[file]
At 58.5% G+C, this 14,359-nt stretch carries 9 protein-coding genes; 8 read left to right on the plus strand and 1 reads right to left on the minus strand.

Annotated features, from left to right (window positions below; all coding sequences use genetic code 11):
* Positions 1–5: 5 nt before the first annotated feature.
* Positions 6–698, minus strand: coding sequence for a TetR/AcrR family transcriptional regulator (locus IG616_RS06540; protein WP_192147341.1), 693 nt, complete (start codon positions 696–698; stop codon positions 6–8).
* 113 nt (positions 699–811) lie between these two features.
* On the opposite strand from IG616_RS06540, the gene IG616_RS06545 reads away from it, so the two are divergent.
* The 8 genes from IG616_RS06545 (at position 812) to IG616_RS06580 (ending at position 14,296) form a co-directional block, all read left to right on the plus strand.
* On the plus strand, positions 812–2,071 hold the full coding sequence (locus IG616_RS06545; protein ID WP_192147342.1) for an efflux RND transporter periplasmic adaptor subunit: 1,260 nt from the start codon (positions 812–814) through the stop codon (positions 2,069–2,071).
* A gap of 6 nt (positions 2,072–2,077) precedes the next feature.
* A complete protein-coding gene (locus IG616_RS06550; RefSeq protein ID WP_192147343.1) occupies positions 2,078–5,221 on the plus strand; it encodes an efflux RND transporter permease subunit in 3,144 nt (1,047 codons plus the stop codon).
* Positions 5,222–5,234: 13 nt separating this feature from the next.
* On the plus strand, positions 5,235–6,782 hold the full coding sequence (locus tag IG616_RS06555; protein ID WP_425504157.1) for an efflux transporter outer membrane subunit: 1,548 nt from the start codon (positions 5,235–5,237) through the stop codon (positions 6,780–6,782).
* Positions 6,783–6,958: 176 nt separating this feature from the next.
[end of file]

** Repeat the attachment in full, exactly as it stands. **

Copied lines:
At 58.5% G+C, this 14,359-nt stretch carries 9 protein-coding genes; 8 read left to right on the plus strand and 1 reads right to left on the minus strand.

Annotated features, from left to right (window positions below; all coding sequences use genetic code 11):
* Positions 1–5: 5 nt before the first annotated feature.
* Positions 6–698, minus strand: coding sequence for a TetR/AcrR family transcriptional regulator (locus IG616_RS06540; protein WP_192147341.1), 693 nt, complete (start codon positions 696–698; stop codon positions 6–8).
* 113 nt (positions 699–811) lie between these two features.
* On the opposite strand from IG616_RS06540, the gene IG616_RS06545 reads away from it, so the two are divergent.
* The 8 genes from IG616_RS06545 (at position 812) to IG616_RS06580 (ending at position 14,296) form a co-directional block, all read left to right on the plus strand.
* On the plus strand, positions 812–2,071 hold the full coding sequence (locus IG616_RS06545; protein ID WP_192147342.1) for an efflux RND transporter periplasmic adaptor subunit: 1,260 nt from the start codon (positions 812–814) through the stop codon (positions 2,069–2,071).
* A gap of 6 nt (positions 2,072–2,077) precedes the next feature.
* A complete protein-coding gene (locus IG616_RS06550; RefSeq protein ID WP_192147343.1) occupies positions 2,078–5,221 on the plus strand; it encodes an efflux RND transporter permease subunit in 3,144 nt (1,047 codons plus the stop codon).
* Positions 5,222–5,234: 13 nt separating this feature from the next.
* On the plus strand, positions 5,235–6,782 hold the full coding sequence (locus tag IG616_RS06555; protein ID WP_425504157.1) for an efflux transporter outer membrane subunit: 1,548 nt from the start codon (positions 5,235–5,237) through the stop codon (positions 6,780–6,782).
* Positions 6,783–6,958: 176 nt separating this feature from the next.